20something profile: Kali
As practical and sensible as I am most of the time, I’ve certainly had my moments where I became caught up in some very wishful thinking. Choosing to work for a Bachelor of Arts in history with a minor in professional writing right as the American economy tanked in 2008 was one of those wishful moments.
Despite the fact that I was witnessing the worst economic downturn since the Great Depression, I told myself I’d be fine with my degree in humanities from a small university. I knew I wanted to be paid to write somehow, because writing was what I loved most.
I was just going off what had been drilled into my head, and the head of many other twenty-somethings, since elementary school: follow your dreams! I eagerly bought into the idea that all I had to do was find a passion, and then work would find me.
Thankfully, most of the other decisions I made regarding my university education were happily grounded in the reality of my situation. I started college in 2007 and graduated in 2011. I spent all four years at Kennesaw State University, a school that is located about 30 minutes outside of Atlanta, Georgia.
I chose that university because it was only an hour away from home, and tuition at the time was cheap enough that it would be completely paid for by the three merit-based scholarships I had earned. I might have picked a degree that was about as far from in-demand as you could get, but I was able to graduate with zero in student loan debt and a considerable amount in savings before I had my first full-time job.
It’s probably obvious, but I never did get a job as some sort of writer right out of college. When I finally came to terms with the fact that I wasn’t going to have my ideal job fall into my lap with nothing more than a recent education and experience as an administrative assistant on my résumé, I let my practical, sensible self guide me.
I knew I didn’t fear being a worker bee. I wasn’t above taking a job that wouldn’t fulfill my soul 100%, because that’s what family and friends and hobbies and learning new things can do. I started looking at anything and everything; the only things I required were 1. something that would allow me to pay my bills and 2. something that wasn’t retail. Three months after graduation, I accepted a job at a very small company in the Metro Atlanta area.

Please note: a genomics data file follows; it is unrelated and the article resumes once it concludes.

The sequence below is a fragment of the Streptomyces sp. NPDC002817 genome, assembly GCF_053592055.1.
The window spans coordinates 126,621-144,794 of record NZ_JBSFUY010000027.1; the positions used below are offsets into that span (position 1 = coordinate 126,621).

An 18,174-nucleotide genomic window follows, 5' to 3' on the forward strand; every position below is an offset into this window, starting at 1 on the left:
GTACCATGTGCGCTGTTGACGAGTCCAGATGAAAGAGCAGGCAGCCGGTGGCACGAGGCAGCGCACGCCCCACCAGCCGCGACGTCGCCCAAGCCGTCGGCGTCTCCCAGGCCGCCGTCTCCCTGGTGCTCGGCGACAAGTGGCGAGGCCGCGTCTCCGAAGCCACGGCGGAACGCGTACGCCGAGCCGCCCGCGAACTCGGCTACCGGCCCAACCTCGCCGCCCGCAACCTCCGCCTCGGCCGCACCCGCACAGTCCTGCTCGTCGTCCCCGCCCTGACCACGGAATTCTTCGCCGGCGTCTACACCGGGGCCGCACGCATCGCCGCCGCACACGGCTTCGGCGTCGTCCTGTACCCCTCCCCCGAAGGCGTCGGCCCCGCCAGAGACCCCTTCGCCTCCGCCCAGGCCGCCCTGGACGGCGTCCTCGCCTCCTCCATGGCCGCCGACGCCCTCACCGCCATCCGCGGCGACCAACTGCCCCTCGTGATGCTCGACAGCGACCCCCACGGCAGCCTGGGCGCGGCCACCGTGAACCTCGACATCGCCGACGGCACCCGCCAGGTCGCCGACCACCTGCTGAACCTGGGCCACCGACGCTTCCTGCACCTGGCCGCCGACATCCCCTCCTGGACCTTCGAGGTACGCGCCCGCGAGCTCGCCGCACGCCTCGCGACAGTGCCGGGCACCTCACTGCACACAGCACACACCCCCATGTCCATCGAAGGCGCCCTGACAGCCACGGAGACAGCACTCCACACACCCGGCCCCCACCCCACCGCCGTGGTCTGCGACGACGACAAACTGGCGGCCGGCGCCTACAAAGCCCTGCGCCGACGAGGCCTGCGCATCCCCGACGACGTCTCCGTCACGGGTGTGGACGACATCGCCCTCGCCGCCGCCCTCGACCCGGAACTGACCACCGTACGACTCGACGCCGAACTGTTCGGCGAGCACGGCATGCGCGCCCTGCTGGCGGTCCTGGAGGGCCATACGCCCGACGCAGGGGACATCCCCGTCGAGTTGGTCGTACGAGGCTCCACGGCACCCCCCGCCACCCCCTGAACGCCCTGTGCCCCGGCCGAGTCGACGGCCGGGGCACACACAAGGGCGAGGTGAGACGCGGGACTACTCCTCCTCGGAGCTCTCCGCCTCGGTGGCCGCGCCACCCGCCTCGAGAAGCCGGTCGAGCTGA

That was two years ago, and I’m currently still with that company. Though it was never my dream job, I threw myself into it and worked hard. That paid off by gradually earning me more responsibility and more benefits. Currently, my job entails handling national retail accounts for my company. But I haven’t given up on what I truly wanted, which was to somehow make a living from writing.
Now that I’m financially stable and have established myself as an independent adult, I’m working on being able to say “I’m a writer” when people ask what I do. I enrolled in a grant writing certificate program earlier this year and will complete it in October.
Ideally, I’d love to work as a grant writing consultant for local nonprofits. In the meantime, I’m also trying to drum up work as a freelancer, and I’ve just recently started a blog on personal finance for millennials. I’m loving writing for my blog; it’s fun and is offering a constructive outlet for my desire to write and create content.
It’s not easy being in your twenties and searching for your ideal career in this economy. Getting your foot in the door is tough, and even when you manage it, entry-level salaries are low and costs of living are high. For me, what was even harder was letting go of the idea that I was going to have this fantastic career that started the day after I graduated. That’s just not the reality today, especially when you’ve got your liberal arts or humanities degree in hand.
But instead of getting (too) down on my career prospects, I changed my strategy, and so far it’s working: take the job you can get now, even if it’s tedious office work, but don’t forget your passions. Make time to cultivate your talent and your art around your full-time job and always continue striving toward evolving your passion into your new career.